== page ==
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Because references always “point” to valid objects, and can never be pointed to deallocated memory, references are safer to use than pointers.

Can anyone give an example of this? this doesnt make sense. couldn't you just do

int& function()
{
     int variable = 3;
     return variable&;
}

looks deallocated to me? how are they referring to references being safe?

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Last Post by vijayan121
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> how are they referring to references being safe?

Who are 'they'?

I think they are trying to say:

void foo( A& a ) ; // we can assume that a refers to a valid object
// unless code that results in undefined behaviour has been executed 
// prior to the invocation of the function.  

void bar( A* pa ) ; // we cannot assume that pa points to a valid object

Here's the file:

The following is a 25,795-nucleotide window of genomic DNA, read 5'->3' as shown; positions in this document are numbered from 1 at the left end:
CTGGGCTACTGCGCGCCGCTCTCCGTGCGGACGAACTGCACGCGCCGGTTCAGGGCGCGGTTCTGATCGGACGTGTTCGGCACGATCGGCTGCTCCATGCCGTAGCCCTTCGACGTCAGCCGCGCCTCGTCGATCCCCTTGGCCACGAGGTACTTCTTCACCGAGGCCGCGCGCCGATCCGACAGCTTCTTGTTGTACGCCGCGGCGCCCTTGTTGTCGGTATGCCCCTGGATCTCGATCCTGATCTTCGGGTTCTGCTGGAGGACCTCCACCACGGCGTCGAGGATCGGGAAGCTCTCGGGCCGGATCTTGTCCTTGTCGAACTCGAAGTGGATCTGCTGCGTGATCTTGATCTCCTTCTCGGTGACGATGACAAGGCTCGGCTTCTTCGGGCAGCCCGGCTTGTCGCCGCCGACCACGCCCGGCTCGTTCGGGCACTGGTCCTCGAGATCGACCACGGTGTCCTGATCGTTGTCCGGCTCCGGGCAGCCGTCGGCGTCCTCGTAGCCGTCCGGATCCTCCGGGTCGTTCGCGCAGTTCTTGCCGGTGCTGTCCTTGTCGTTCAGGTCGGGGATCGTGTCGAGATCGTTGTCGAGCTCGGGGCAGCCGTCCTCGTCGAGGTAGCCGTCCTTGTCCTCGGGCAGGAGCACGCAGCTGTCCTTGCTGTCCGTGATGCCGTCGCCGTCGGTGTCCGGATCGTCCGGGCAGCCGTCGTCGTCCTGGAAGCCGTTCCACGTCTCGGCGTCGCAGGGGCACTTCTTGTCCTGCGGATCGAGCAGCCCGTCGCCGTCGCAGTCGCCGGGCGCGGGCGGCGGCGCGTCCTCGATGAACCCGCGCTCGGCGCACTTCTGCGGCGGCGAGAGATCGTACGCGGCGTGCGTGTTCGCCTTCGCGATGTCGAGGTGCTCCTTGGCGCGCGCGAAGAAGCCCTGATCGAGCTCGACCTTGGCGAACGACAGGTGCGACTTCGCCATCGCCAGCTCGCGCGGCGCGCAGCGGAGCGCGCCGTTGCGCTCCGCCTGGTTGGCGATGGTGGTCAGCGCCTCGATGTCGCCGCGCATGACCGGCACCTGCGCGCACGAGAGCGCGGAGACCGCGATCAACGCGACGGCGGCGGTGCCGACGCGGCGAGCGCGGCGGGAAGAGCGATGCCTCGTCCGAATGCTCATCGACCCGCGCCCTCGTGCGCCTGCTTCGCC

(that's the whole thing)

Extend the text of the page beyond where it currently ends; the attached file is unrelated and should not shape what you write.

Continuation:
// even if code that results in undefined behaviour has never been executed 
// prior to the invocation of the function.

This would lead to undefined behaviour

int& function()
{
     int variable = 3;
     return variable&;
}

So would this:

int* pointer = new int(100) ;
int& reference = *pointer ;
delete pointer ;
reference = 7 ;

This too:

int i = 100 ;
int& r = i ;
double& reference = reinterpret_cast<double&>(r) ;
reference += 5 ;

As well as this:

int* pointer = nullptr ;
int& reference = *pointer ;
delete pointer ;
reference = 7 ;

And so forth.

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